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Dušan Lazić - Vojka, Serbia - Serbian (Global Lives Project, 2009) ~16:43:57 - 17:14:38

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(voices from TV) - Oh, I’m sorry. Yes. What, juice for you, too? - Now, I’m all sweaty. It’s drought here. - Here, this is your tea. - Have they come? - Well I… - Than don’t mix it. - What do you mean ‘don’t mix it’? - Don’t insult them. This is a wasp. Now, it’s a real drought here. - I’m such an expert! As soon as I see it flying, bees and wasps… - He was always like this, tidy and precise… - Zoki, Zoki… - What now? Leave me, go to your boss. - No, that’s a wasp. - Is it someone else’s? - It is, and it’s a wasp. - Wild. - Let it be, it’ll go away. - Be careful, really, watch it… - Don’t, don’t pay attention. - Take those chairs out so I can sit too. - I wouldn’t like to be stabbed. -Yes, yes, I got used to it. When you don’t pay attention, usually all animals go on their way, move on. It’s that way with tigers too… -Maybe it’s because of beer. - Yes, she smelled that. For sure. Do you need a glass? - It’s OK, I learned to drink it like this from the start. - OK. Zoki, you know when you’ll come to do this? - In the morning. - Really? - Yes. - Well, alright. - I have work on Monday. -You’re not waiting for anyone? - No, we know where everything goes, and that’s important. - Yes, yes. - The switchboard is done and.. - You don’t have to wait for them. It’s even better that you finish. - No I have to finish and then they’ll do sewerage, that’s got nothing to do with me. - And they’ll put the tiles, and plaster. - Yes. - Ljubinko is that… - Look, the concrete is ruptured here. - Right now, this one was getting in. - Yeah? - Yes. Well, how? What now? - He was getting in. - You see? - I see, I see. - We have so much work here, it’s crazy! - This is horrible! - Horrible! - We really pushed it too far. - Horrible, horrible… - The most important is that (incomprehensible) - We’re always avoiding. I can’t wait till it’s over. - Yes, but for the past thirty years I’ve been building the new house. - Since 1986, 1985. - How long is that? - We started at the same time. - How long is that? - Twenty odd years. - We’re a little bit older. - That's what I'm saying. - Twenty-four. - It’s the same with me. I started in ’84. - So did we. We started in ’83-’84. - No, it was ‘84. - That’s right. - ’84 that’s it. - It said that in concrete ’84 but I believe it was ’83. - No in ’84 you built it and moved in. - OK. I know that it was written in the concrete down here ’84. - Aska sit. - It can’t be that we… - The same year, that’s right, we pulled it down and moved in, and finished everything, and buried Babuen. - Yes. - On August 31st. - That same year? - Hat is off to us! - Hat is off to her! - Hat’s off to her! It’s really… - You know that? She was for real. - When Mrs. Jela Rasic, you know who she was, Misa’s grandma. When she started asking Milivoje questions? Milivoje Miljus, she asked him something, about his grandpa, "where is grandpa, where is grandma and Mane." And we said Mane died. And she said, "Mane died? Hat’s off to him!" (laughter) And what she meant was “What a man he was!” - You know how the gypsies say when they hear about somebody who died? “Died? Died died?” (laughter) There’s no kidding, you know, but “Died died?” (laugh) - Died died. What a trifle! - Milos, I was thinking about cutting her hair. - Don’t. - So she wouldn’t lose hair all around the yard. (cough) Not only is she a good dog, but loyal, too. - She’s got to lose hair. - That’s what Pulins are like. That’s their breed. - If only you could see her without hair, she’s like moulting dog. - It’s springtime. - You are independent now, self-employed, you work on your own? -Well, I was. Last year I started a company... (incomprehensible) - What do you do? - I do construction site maintenance, installations. I mean, it’s not complicated. - Maintenance, that’s like when they need you? - Yes. When something is damaged, I go. Usually fuses, cables, different sorts of machines and stuff. - Actually, everybody’s praying that you don’t have work, right? - Yes. (laughter) I’m the most useful when sitting. - Yes. - That’s the best situation. Those who did maintenance always had that. - Do you have to travel to Belgrade every day? - Every day. - How do you go? By car? - Yes, how else? - And do you go to the city precisely or...? - I’m in the city center. - Oh. - Well, how do you go? - All the way to … - Past Sava Center. - And over the bridge? - Swimming. - Now I’m on the corner of Takovska and Kosovska Street. - And parking? - Parking… Well, last week I… - What about parking? How do you cross the Bridge of Branko? - Yes, yes. - How do you manage that? - Well, how, great. - And when there’s a traffic jam? What time do you leave in the morning? - I leave home at 6AM. - Well, that’s not a problem, then. - The problem is when I go… - When you go home. - That’s the problem. - Mum? - What? - There’s cheese on the table to bring. - It’s different on Saturdays. - On Saturdays and Sundays there’s no… - Until there’s an accident, God forbid! - Yes, that’s true. - I travel, I go to work in the Philharmonic orchestra, on Student’s Square in the very city center. My rehearsal starts at 9:30AM and I arrive at 9:15AM. It’s impossible to cross the bridge at those hours. - Such a traffic jam! - On the corner of Kneza Milosa Street and the boulevard, next to the music school, that’s where I used to be. Now I work here. - I know, I know. - So I park at the Arena, you know where that roundabout is? That’s where I exit the highway. - People have been advising me to do that. To leave the car there and come by bus. –I leave it there and take any bus. - My car got towed away. 6,700 dinars. And there you go! - Terrible. - Ah, screw it. - I left it in front of the church St. Marco, and the priests reported it. The cop said… - Which priests serve there? - Amphilochios. (laughter) -They’re all going to hell. (laughter) - Well, yes. And what did you do? You went to pay? - Yes. That’s Serbia for you, damn it. - That’s all fine as long as the weather is nice. But when it’s raining, and in winter, how can I go by bus? It drives me nuts! - It’s easier. It’s easier, you’ll see. I park and take the bus right to my work. - I’ll have to, too. - You don’t damage the car, you don’t raise the temperature in that conjunction, you keep your lamella. Why would I torture myself without a reason? - There are tons of problems. - The people are beeping, swearing. Enough of that! - And at what time, 10AM? - The worst! It’s better to swim. - At 7AM, when you go, it’s OK. - Yes, it’s fast. It takes me 25 minutes. - Yes, yes. - You see, Milos? - Do we have any other business for Zoran? Electricity? - No. - OK. OK then. - And is there a chance that, wait, we’ll put the gas boiler? - Well, I’m not sure, Ljubinko, I wouldn’t put the gas one. Then you have to bring gas, and… - But I have the gas one! And you’d have to buy the other one. - I know. - Know that! - They’re not expensive. - How much? - 5-6.000. -About 7.000. - Yes. - This is not tested. - That’s 80l. And I think that the one of 60l costs less, around 6.000. - Ljubinko, this is not tested and I’d have to bring gas. - Well you have the gas there. - Not here. - OK, well what do you need? - Well mostly… - Hang on, the vent if you put the gas boiler, where would you put it? - Well, we’d have to make the attic. Through the ceiling, you said it right, and out. - There it is, without a reason. - OK, you still need electricity. - Yes, electricity. - Because the pump can’t work, you can’t turn on the burning system without… - Without electricity. - Yes. - OK. There’s high voltage on this one, and that one.. - It doesn’t matter. Right, it doesn’t use it. - I don’t know. - OK, sit down. - And Dule, if we could install a radiator? If we could change the heating system, too? If heating can use the gas too, it’s worth it. - It can’t. - Of course it can! - It can? - Yes. - Let’s do it that way, then. - Let’s finish that. - You don’t use too much during the summer anyway. - Can’t you see that there’s no end with this? - Whether there is or not, what’s the problem? - Are you planning on moving in there, Dule? - No, it was assigned to grandma Rada. - OK, we will, too. - We have to marry one of them and move into the bride’s house, and the other one can stay in this one. - Is that right? - I built my house the wrong way. It’s not for two families, but it’s big for one. - It’s the same with us. Just the same. -It’s not. - What isn’t? Your father and I stay alone in here and then what? - You have to have some room and… - Across the whole yard you put a room, summer kitchen, a bathroom, a pantry and a garage. But I left it, like you here. Mine is just with a two-sided roof. - Our plan was to turn what is now the honey house into a room, and make a bathroom and a kitchen there, you know. - Don’t get me mad and put the floor heating system there in the honey house like I planned. That used to be my dream. (laughter) I swear. - You see, and now that’s possible, yes, if you install the boiler there. - Yes. - I guess you will put the floor heating system in the kitchen to, on top of the tiles? - I can’t break those tiles. - No, put it on top. - That’s not possible. - How come? - So we need to take the boiler down and bring it to those who collect them to see what it is. You know, it’s second hand. - And do you do that perhaps? - Who does that? - I think they do. No… (dog barking) I have to take it down. - I didn’t recognize him. I haven’t seen him, God knows how long! I honestly don’t remember the last time I saw him. - When we saw each other. - Now that you’ve mentioned it, OK, that’s a long time. I’m Kotijasevic, Mira’s son. - I’m Vitanov. - I know that. (laughter) - Grandma Rada. (incomprehensible) - We can take the low voltage from this, or the boiler or the washing machine. If it doesn’t happen, you’re already bringing electricity for the boiler? If we decide upon the gas boiler, we’ll buy that. - Yes. - That’ll be for it. - What I’m trying to say is that doesn’t change anything, you’re starting tomorrow as we arranged? - Yes, like we said. And later on you put what you decide upon. - Yes. - I’m thinking, maybe I made a mistake, maybe I should have said it cost more. - Maybe, yes. It’s always better to ask for more. (laughter) You say it’s 1000-2000 and if they buy it, they buy it. - I need to call Rasa. I promised to help him take care of... He wants to take his dog to Germany. His dog? - You don’t say! He really… - People are strange, I swear! - Now, help, call there, talk to them. - His dog? - The boxer, yes. He has two or three dogs now. Rasa is a legend. He’s a legend. - And what, he has a breeding ground or something? - Yes. - OK, amateurish. - Why not? It’s nice when a man has an ambition. - Yes, ever since I’ve known him he… - Yes, he’s been doing it for a long time. - Hat’s off to him! What ever you start doing, just stay persistent. - Maybe he could have perfected it a little more. You know, when you do something for such a long period… - Well, he can do a lot, he knows a lot. - He does? So he knows. Yes. - And he’s in contact with those people. - Yes. (incomprehensible) - I know they were friends, yes. -He had a dog, a boxer, and took him to his place for mating. It’s like, you can go in, but you can’t go out of the yard. - You can go in, but you can’t come out? - No. - They say the best watchdogs are small dogs. Three or four small dogs in different parts of the house. So when the burglars come they just bark and run. - And when they grow what then? - No, well… - The short ones. - Oh, the little ones. - Yes, those. - Because they keep barking and running away. If the big one attacks, the guy kills him, you know. It’s much better to have three or four small ones. I mean, that’s what they say. - He is always at distance and doesn’t… - Not at all. - Pulins… She can’t speak, but she would learn to write. - If she had any interest in it. - Those dogs, it’s crazy! OK, enough. - I’m going to take a shower now, and then watch some TV. - OK, thank you for the notice. - Only if you don’t fall asleep. -I can take a nap. - Ten minutes. - Tell me, what do your children do? - The older one is a student. - Of what? - Culture and the Media. - You don’t say? - And the younger one is in school. - And where does he go to college? (barking) (incomprehensible) - He’s on the second year. - Does he find it interesting? What does he say? - Oh, of course. He goes there when he likes. - Student-like, right? - Yes, and he’s got a girlfriend. She’s leading him through his studies. - Yes. - That’s important. - She has had extremely positive influence on him. - That’s really nice. That’s the most important thing. - He’s calmed down. - Great. - There’s nothing better. - That's what's most important. (incomprehensible) - You know them. You know who she is. - Yes. - Of course, you both know. (incomprehensible) - OK, as long as they finish their faculties. - Yes, it’s all very casual. (incomprehensible) (cell phone ringing) - Yes? ... I’m at Dule’s. ... Yes. - Ask him when he’s coming. The material is here. - OK. Dule’s asking when you’re coming. - The material’s here. - He brought the material and is asking. I’ll come tomorrow to work. ... Yes, yes. - How’s the daughter? - He’s asking how’s your daughter? Everything’s fine? And what did she do? OK, yes, yes. Right, OK, OK. Bye. He says she stuck something in her nose. - A popcorn. (incomprehensible) - And it’s oval, you can’t do anything to it. - What a torture! - Yes. - Did you go to the doctor? (incomprehensible) .. and they could have easily cut it through! - Jesus! - Yes. We went to the Zemun hospital and he, opened his ear, he couldn’t get it any other way. - No, because it’s big. - And it fits tightly. - And it’s made of plastic, they can’t use the magnet. - No, they can’t. - Yes, yes... Only maybe some kind of vacuum. - And how? - Then he just pulled and pulled. When he got out, the man was soaking wet, the doctor. And he said he would give it another try, and somehow he managed. (laughter) - Damn it! - And what did he say, Zoki? Is he coming tomorrow? - No. He’s waiting for me to finish and then he’ll come to plaster it. - So you don’t make a crowd. - Yes, and it needs to dry, and then he’ll… We couldn’t anyway… - Yes, yes. - it together. - So as not to fight. - Since you left such a tiny space. - Yes, yes. And what should’ve I done? Make a two-room bathroom? (laughter) - Well, yes. - We talked about it today. - Laza has a bathroom in his front room. He used the whole room for the bathroom. - You don’t say? He wanted that? - I have no idea. Something was always wrong and he didn’t want to put a wall, so he put tiles in the entire room and finished. - Yes, no more. - When I saw it, I couldn’t stop mocking him. 'You be quiet.' And look now, he’s alone with Biljana. - Yes, Ceca and his son, yes. - If you only wish to make the bed you have to… (laugh) - I was his best man. - Really? -Yes. - Then you know, you were there. On the left… - I was, but I must say it’s been a while. - Down the yard. - It’s been a while. I know everything from the period when they built it. But lately, somehow… - You always film me when I drink my beer. - Yes. - He doesn’t understand. - You don’t? - No. OK now. I got a little bit tired these days. I caught the flu. - How great it was last night! - What flu? It’s over now. - I caught it now. - What a gig last night! - Last night I was… - Pindzula, me, Mikica Kefic, Prakucije couldn’t make it. Bendza was there, your cousin. - It was a real gig? - How great it was! - Ceme was there…- At Grandma Gina’s. - At Grandma Gina’s, Milica’s house, the old house. - I know. - And Ljubinko and his friends took a few instruments there. - Does anyone live there? - No, no, it’s empty. - It’s empty. I just have beehives there. - He’s got beehives there, and I play there. - Zoran, that’s Ljubinko’s house. She died twenty years ago. - But we call it Grandma Gina’s. - Did you know her? - I don’t know. - Do you remember her? - I don’t know. - How come? - Anyway, we still today say ‘Where are you going? To Grandma Gina’s.’ But she’s in a grave. (laughter) Anyway, it’s empty over there. The rooms are empty so they brought the wiring for sound there and drums. So they gather from time to time and play over there. So last night we organized… - A session. - For the older ones. - Was Stefika there? - No. - That’s surprising. - Yes, it surprises me. He heard it, but didn’t come. - Perhaps he was on the grange. - That must be it. He must have been there. So last night… - They came, Sveta comes, Laza, and friends. - So last night we banged almost till midnight. And I really relived myself. Like they say, psychically and… - You haven’t done it in a long time. - Yes, yes. - Psychically and emotionally and physically. - What’s better than music? - Yes, that’s right. We meet occasionally. - Music is for all moods, when you’re happy and sad, even… (incomprehensible) - OK, guys. - Zoki, what time tomorrow do you expect to come? - That’s what I wanted to ask you. I didn’t want to wake you. - Don’t come too early, don’t. - I won’t. - Or if you want to then go straight to your work. - 10AM? Or when? - That’s great. 10AM. After 9AM, that’s right. - OK. - Or if you want to, go there and… - I will wake you. When I start banging, it’s over. - Yes, right. - I’m just thinking about your neighbors. - You with your pen. When you take the fountain-pen? (laughter) OK. I forgot about your fountain-pen. - OK, goodbye. - Alright, Zoki. See you. - See you in the morning, bye. - Bye, bye. - You know what it’s like at our place. It’s crowded anyway and especially now. We’ll take care of the details when this is over. - OK, OK. - Yes. Yes, they’ll ask you something. So long. You get in the car and then… - OK, take care. (music, singing) - Sing! (guitar playing) (singing) - How we played today! The three of us. What’s Rosenberg trio in comparison to us? - You did, ha? - Bunch of kids. - How much did you do? - As much as you like! It’s a crazy band, fabulous! - It is? - But of course! - I can’t wait to hear this. - Let’s hear what you played. - ‘Pisi mati’, ‘Tiko, tiko’. - That, too? - Play us some, come on! - Uh, I can’t. And when I start they just look what’s going on. - Come on, play. - ‘If only I could see you once again darling’ - Yes, yes. - You know the song? - I couldn’t sing it but I know it very well. - Amazing. - Here you go. - That’s it. Nothing else. Give me another glass of juice and I’m off to take a shower. - Do you want to watch these bees? - No, no. The part with bees is over, now it will be about ants. - About ants? Here are the bees. - Yes. But it’s about insects, colonies, Ljubinko. And bees are insects. - Here, look. - Look, what a mistake. - These are some wild bees. - What does that mean, Dule, wild bees? - Well, it’s some unfortunate genetics so killer bees were created. - Killer bees? Come on, play us what you played. Did you play something else? Do I have a towel there? - You’ve got everything. - Mica? Aha. I wanted to. May I? - Go upstairs to the bathroom, Dule. - It’s OK. May I Milos? OK. So you played as a trio.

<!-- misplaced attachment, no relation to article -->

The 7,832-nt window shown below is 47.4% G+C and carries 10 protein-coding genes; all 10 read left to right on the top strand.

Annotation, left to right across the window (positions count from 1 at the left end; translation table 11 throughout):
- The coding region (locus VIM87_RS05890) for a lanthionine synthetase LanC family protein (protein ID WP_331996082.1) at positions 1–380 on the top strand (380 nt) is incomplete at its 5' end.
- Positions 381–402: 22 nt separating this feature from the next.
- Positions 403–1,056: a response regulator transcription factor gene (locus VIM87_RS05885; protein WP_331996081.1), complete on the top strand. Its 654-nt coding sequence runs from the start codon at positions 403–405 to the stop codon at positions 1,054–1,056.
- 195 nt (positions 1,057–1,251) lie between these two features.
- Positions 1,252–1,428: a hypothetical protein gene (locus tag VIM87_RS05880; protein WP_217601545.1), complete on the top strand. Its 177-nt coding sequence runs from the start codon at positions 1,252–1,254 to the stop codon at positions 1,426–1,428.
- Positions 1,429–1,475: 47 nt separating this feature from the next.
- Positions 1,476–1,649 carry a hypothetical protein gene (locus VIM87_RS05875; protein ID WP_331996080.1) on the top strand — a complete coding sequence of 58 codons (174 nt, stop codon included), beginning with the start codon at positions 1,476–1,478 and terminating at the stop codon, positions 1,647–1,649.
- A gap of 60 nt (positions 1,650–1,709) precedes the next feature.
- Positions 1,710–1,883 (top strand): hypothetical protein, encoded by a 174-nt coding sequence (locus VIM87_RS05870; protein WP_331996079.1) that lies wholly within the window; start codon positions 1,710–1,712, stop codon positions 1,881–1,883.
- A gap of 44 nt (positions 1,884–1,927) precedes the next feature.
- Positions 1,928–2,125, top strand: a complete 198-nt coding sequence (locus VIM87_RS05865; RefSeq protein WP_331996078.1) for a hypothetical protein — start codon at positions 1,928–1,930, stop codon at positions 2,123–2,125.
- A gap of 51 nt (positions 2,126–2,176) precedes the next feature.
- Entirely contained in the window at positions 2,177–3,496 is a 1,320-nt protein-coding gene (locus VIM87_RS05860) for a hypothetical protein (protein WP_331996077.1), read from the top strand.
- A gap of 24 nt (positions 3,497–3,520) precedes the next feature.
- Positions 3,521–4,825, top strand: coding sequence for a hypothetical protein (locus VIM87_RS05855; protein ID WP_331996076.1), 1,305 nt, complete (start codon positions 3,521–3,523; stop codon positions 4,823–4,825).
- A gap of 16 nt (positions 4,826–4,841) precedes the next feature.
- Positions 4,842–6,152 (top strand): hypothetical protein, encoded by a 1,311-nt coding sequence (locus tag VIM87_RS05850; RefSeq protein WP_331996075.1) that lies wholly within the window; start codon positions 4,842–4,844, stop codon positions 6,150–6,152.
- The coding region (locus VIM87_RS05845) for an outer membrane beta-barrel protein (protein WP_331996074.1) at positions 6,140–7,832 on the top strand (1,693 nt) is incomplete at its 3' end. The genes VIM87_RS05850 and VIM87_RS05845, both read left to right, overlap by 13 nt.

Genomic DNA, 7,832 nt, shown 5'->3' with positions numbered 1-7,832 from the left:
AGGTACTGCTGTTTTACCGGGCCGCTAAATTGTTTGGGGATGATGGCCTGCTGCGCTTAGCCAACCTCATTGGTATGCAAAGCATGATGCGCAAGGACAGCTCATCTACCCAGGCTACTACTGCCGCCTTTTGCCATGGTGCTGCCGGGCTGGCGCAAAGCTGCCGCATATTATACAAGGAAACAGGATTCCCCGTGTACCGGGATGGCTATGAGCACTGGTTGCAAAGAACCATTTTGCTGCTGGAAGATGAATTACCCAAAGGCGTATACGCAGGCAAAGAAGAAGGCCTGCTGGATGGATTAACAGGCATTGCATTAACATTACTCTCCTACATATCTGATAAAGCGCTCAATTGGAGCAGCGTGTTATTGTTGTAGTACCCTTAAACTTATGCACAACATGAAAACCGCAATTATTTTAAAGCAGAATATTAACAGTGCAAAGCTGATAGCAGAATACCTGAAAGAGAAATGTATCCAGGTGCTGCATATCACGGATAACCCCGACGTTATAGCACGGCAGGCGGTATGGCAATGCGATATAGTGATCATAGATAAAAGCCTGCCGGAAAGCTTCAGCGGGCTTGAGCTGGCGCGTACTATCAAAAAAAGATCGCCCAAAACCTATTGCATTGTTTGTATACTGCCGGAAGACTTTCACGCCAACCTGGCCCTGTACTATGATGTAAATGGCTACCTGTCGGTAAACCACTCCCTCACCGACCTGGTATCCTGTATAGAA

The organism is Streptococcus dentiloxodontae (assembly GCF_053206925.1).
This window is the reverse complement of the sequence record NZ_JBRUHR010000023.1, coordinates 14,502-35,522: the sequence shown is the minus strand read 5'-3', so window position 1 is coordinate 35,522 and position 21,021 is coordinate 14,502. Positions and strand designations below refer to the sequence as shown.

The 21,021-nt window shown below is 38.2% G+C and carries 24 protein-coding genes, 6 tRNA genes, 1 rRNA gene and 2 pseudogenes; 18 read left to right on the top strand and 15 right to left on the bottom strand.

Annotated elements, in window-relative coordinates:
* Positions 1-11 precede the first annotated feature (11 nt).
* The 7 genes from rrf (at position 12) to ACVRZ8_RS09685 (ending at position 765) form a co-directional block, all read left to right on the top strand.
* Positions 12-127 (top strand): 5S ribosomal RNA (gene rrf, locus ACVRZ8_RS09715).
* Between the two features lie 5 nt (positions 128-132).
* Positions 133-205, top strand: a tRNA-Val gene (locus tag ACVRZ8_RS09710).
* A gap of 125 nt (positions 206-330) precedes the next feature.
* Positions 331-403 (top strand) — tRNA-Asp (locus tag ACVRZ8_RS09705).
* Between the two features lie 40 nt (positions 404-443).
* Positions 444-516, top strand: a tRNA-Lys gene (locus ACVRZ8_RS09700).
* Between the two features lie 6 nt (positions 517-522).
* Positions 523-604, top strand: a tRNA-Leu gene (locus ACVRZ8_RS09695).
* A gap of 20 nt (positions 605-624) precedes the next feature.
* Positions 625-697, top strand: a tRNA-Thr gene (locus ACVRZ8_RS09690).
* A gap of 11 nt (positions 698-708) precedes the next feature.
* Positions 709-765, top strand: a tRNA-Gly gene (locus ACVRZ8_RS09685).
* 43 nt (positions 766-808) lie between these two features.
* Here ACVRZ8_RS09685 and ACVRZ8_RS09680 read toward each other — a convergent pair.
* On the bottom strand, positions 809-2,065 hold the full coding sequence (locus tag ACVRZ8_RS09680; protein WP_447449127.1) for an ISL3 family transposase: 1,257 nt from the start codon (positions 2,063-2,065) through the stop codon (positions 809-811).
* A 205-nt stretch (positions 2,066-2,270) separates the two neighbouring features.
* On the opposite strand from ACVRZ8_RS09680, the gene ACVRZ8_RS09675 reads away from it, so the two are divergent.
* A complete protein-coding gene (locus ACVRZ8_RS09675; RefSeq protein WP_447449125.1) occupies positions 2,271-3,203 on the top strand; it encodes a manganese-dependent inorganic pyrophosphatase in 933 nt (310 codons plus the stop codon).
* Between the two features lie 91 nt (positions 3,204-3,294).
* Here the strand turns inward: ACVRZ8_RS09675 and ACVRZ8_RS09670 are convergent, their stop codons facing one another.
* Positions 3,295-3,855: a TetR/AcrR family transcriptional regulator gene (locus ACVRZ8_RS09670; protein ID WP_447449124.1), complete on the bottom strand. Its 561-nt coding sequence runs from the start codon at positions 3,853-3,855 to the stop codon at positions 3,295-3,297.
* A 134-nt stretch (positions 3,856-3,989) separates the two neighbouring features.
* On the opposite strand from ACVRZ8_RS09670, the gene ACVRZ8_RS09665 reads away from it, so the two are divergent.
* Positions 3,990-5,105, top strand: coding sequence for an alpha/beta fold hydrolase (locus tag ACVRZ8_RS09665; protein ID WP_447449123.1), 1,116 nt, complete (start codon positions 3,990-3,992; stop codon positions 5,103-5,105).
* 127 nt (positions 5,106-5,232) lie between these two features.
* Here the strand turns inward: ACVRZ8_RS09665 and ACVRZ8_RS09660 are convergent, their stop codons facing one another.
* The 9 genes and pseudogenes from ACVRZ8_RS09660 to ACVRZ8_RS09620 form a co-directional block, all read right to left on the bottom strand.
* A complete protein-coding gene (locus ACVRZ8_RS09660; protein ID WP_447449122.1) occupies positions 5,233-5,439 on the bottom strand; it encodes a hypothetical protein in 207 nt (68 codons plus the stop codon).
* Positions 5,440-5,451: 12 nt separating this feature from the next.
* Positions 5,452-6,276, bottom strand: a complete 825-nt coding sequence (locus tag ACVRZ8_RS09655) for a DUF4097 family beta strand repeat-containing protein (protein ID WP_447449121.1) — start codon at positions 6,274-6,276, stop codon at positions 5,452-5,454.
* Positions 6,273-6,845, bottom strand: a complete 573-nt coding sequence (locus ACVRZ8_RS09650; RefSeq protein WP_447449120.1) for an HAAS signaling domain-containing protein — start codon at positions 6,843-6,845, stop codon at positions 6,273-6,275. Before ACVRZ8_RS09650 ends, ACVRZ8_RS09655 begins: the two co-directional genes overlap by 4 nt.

Video Details

Duration: 30 minutes and 41 seconds
Country: Serbia
Language: Serbian
Views: 172
Posted by: globallives.serbia on Oct 24, 2009

tape 23, first 30 min